Just recently I’ve had a number of people ask me about a relatively new program called ScanGuard. The company behind ScanGuard describes it as 8220;The All In One Security & Optimization Software” and, apparently, the software has been extensively advertised online, especially on Facebook. So, in view of the number of inquiries, I decided to take a closer look at the ScanGuard software.
ScanGuard Uncovered – The Software
It appears the company behind ScanGuard is not keen on users downloading a trial version so they can take a look at the software prior to purchasing. There is no 8220;trial” download available on ScanGuard’s home page, in fact there are no download links at all. Clicking a conspicuous GET STARTED button merely initiates a popup asking you to create an account:
So, I entered a fictitious name and disposable email address and clicked the SIGN UP NOW button hoping to access some sort of download. Alas, the next page merely prompted me to pay $49US for the software including a section to input credit card details. No way José! I did manage to locate a list of phone numbers to contact for “billing inquiries only” and a quick call to the number listed for Australia connected me to a young lady with a distinctly offshore accent.
I eventually located a download link on a third party site so I installed ScanGuard in a pristine VM (virtual machine). Scanning the downloaded executable through Virus Total produced red flags from 3 antivirus engines:
That’s only 3 red flags out of a possible 55 and all from little known antivirus engines. Still, where there’s smoke there’s often fire. The installation process did not reveal any bundling or unwanted extras. Mind you, it was pretty much devoid of anything – no EULA to read, no “I Accept” or “Cancel” buttons, no options to change the default installation folder or where shortcuts are created – once you run the ScanGuard executable, installation proceeds quickly and without pause.
At completion of the installation process you are immediately required to create an account. Unlike most other online accounts, ScanGuard does not appear to be overly concerned with security – it doesn’t insist on you confirming the password by re-entering it and there are no rules governing the strength of the password, it can be anything. Make of that what you will but alarm bells rang for me. I chose a password that I’ve never used and will never use again.
As soon as the registration was completed ScanGuard updated its definitions and then scanned the system via 4 components – Antivirus, System Boost, Disk Cleaner, Web Security – presenting its results at completion of the scan:
Results were not exaggerated and pretty much what one would expect, so no problem there. However, resolving any of the reported issues requires payment, even to clean up the measly 188MB of junk files. Click any of the buttons to fix issues and you’re immediately taken to ScanGuard’s payment page where your are urged to upgrade. So, if you see a link or ad for a free ScanGuard, don’t be fooled, nothing about ScanGuard is free.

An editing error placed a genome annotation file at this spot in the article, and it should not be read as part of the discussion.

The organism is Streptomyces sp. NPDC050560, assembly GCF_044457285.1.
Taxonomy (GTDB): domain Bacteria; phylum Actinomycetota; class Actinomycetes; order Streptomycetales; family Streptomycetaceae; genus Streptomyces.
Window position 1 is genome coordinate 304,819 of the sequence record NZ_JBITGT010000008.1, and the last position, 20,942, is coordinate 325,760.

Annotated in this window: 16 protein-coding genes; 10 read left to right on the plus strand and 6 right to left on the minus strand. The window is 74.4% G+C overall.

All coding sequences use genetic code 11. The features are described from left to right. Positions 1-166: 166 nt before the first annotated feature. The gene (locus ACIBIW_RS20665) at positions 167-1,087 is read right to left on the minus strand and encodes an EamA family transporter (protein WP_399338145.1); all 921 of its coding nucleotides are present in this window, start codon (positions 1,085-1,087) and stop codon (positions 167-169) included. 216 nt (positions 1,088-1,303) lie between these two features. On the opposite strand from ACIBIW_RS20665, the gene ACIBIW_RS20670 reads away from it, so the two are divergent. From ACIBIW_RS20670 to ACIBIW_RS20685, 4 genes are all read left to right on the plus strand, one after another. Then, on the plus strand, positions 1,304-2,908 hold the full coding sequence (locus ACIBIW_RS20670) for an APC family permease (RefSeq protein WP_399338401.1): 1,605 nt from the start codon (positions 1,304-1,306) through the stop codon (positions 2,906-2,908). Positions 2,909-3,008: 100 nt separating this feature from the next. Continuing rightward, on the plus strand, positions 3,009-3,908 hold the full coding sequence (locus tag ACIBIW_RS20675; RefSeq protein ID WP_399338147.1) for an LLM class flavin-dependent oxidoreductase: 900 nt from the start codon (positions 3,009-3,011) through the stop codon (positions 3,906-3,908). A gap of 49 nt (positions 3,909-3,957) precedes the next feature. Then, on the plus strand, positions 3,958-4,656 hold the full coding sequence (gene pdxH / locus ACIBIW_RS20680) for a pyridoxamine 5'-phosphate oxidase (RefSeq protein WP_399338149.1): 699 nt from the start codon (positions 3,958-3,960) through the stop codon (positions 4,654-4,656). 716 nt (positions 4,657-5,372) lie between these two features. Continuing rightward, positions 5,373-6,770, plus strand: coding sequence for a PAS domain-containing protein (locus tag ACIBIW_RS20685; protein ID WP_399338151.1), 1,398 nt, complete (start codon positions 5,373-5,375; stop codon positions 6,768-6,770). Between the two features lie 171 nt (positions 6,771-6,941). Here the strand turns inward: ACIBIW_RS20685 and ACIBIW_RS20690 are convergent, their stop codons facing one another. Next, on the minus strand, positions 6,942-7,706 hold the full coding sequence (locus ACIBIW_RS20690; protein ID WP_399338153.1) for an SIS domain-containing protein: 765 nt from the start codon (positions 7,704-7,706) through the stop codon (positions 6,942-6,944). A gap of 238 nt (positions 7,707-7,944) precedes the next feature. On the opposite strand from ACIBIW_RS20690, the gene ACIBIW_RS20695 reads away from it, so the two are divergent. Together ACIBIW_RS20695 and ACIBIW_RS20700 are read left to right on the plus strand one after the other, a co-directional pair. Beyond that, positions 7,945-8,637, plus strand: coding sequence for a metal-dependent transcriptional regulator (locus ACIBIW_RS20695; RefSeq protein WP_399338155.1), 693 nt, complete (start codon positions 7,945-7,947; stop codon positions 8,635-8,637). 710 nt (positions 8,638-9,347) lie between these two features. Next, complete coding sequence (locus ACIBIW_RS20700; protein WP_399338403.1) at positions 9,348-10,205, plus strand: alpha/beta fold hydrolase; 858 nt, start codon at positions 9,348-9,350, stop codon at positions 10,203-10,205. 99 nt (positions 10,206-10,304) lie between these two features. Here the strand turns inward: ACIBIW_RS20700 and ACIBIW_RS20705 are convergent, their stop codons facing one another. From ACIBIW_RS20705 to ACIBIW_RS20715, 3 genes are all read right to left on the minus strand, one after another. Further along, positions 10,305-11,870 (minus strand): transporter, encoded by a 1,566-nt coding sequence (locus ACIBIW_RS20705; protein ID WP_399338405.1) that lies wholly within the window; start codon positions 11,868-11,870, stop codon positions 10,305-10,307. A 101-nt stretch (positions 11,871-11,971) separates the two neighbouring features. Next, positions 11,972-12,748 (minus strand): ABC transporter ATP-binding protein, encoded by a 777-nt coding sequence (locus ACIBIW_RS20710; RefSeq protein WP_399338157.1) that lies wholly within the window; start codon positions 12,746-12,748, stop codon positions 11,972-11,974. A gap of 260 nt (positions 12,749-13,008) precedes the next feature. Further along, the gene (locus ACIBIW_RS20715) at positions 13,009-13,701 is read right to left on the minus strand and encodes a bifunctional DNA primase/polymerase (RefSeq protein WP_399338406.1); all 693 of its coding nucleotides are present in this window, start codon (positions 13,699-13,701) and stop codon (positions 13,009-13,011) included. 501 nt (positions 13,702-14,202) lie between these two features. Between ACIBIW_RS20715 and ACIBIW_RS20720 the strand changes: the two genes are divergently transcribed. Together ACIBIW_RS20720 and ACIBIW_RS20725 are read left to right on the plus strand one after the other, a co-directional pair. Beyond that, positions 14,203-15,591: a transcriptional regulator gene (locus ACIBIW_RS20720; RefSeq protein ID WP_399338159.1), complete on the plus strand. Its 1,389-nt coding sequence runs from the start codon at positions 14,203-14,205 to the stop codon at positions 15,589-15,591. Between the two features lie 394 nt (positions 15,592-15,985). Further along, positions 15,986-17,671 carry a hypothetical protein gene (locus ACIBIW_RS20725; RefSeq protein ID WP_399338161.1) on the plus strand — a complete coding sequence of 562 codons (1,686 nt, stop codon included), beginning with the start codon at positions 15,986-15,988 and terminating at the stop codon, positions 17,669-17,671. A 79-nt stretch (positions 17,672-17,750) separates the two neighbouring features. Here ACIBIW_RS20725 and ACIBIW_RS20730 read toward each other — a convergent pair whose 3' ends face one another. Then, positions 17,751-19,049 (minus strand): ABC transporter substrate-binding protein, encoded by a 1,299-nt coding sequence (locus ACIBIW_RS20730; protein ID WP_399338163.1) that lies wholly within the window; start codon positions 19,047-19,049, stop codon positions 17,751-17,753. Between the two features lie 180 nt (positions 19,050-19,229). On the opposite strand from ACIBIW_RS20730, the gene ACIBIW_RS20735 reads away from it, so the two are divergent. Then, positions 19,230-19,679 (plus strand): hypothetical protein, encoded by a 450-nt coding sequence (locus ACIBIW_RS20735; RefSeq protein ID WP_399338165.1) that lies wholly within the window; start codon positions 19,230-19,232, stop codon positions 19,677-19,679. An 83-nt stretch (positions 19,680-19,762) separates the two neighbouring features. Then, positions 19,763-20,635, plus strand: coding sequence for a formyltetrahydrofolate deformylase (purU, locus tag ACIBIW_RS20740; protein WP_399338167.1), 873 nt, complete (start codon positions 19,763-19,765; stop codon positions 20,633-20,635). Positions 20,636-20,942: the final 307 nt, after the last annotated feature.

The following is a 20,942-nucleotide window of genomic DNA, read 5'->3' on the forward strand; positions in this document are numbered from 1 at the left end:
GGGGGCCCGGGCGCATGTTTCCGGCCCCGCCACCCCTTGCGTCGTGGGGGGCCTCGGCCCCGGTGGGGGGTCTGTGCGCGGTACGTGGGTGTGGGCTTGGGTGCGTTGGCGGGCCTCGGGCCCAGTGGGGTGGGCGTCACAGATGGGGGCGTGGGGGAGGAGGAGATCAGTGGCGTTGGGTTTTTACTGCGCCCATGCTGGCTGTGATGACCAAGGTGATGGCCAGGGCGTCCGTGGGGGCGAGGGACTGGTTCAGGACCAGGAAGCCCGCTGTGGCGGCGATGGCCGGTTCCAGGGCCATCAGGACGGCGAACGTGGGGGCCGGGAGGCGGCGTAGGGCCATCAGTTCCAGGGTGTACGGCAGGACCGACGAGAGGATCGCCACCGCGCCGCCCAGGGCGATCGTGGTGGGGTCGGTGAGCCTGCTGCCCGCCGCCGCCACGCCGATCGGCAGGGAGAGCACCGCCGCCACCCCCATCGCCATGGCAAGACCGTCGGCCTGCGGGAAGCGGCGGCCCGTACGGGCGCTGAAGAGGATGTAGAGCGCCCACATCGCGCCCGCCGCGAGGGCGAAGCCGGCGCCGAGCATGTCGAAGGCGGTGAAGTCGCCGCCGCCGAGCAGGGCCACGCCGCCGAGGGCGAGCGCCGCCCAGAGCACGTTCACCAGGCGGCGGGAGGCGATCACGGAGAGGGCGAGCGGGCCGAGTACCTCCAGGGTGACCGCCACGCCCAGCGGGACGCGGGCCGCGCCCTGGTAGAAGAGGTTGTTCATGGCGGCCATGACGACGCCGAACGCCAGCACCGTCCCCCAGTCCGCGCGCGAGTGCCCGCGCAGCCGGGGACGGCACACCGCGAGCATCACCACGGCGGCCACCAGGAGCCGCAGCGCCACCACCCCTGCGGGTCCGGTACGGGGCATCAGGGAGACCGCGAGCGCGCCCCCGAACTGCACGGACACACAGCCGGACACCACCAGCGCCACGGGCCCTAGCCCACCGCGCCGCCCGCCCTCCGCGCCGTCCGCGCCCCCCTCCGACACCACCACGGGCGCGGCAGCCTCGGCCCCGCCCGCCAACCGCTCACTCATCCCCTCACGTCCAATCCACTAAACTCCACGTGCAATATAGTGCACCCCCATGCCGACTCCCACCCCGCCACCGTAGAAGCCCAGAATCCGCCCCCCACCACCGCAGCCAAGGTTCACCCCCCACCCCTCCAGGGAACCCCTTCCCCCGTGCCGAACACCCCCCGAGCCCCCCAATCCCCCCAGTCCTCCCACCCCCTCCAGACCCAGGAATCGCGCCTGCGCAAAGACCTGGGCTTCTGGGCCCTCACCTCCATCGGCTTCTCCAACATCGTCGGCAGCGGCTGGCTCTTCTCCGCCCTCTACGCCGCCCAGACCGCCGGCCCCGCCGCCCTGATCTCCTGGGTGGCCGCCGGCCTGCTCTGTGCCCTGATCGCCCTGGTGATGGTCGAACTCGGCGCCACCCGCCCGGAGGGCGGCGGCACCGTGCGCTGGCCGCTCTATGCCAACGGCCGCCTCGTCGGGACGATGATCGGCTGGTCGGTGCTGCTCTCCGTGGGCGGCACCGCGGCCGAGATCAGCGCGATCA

Next, I checked ScanGuard’s presence in Task Manager which revealed 2 processes and one service running, pretty much the norm for this type of software.
ScanGuard Uncovered – Online Research
The company behind ScanGuard is very difficult to nail down, there are no details on the site (no “About” page) and speculation among forum discussions uncovers a confused and convoluted ownership. The only review I could locate was from a site called “top10bestantivirus.com” which registered in October 2016, and, according to Whois, the ScanGuard site came online in June 2016. I do not believe in coincidence – the close proximity of the 2 sites startup dates and the fact that top10bestantivirus.com rates ScanGuard among its top antivirus solutions clearly suggests that the two are somehow connected – the logical scenario being that top10bestantivirus.com was specifically set up and designed to promote ScanGuard.
The other top selection from top10bestantivirus.com is an antivirus called “TOTALAV” and a visit to that website reveals it is almost identical in layout and design to the ScanGuard site, clearly suggesting that both AVs are one and the same. Furthermore, the top10bestantivirus.com and ScanGuard sites are both rated RED by Bitdefender TrafficLight and WOT.
As I said, I don’t believe in coincidence.
ScanGuard – Bottom Line
It’s difficult to judge if ScanGuard is guilty of anything other than very aggressive marketing. While, in my case anyway, ScanGuard did not appear to directly adopt any typical scan and scare tactics and also appeared to perform its functions as advertised, there is enough circumstantial evidence to suggest that ScanGuard should be approached with extreme caution. Personally, I wouldn’t touch it with a barge pole.
UPDATE: Even while in the process of writing this article, it appears the ScanGuard site has been completely changed and is no longer rated Red by Bitdefender TrafficLight. One can only assume this was done in an attempt to overcome adverse publicity.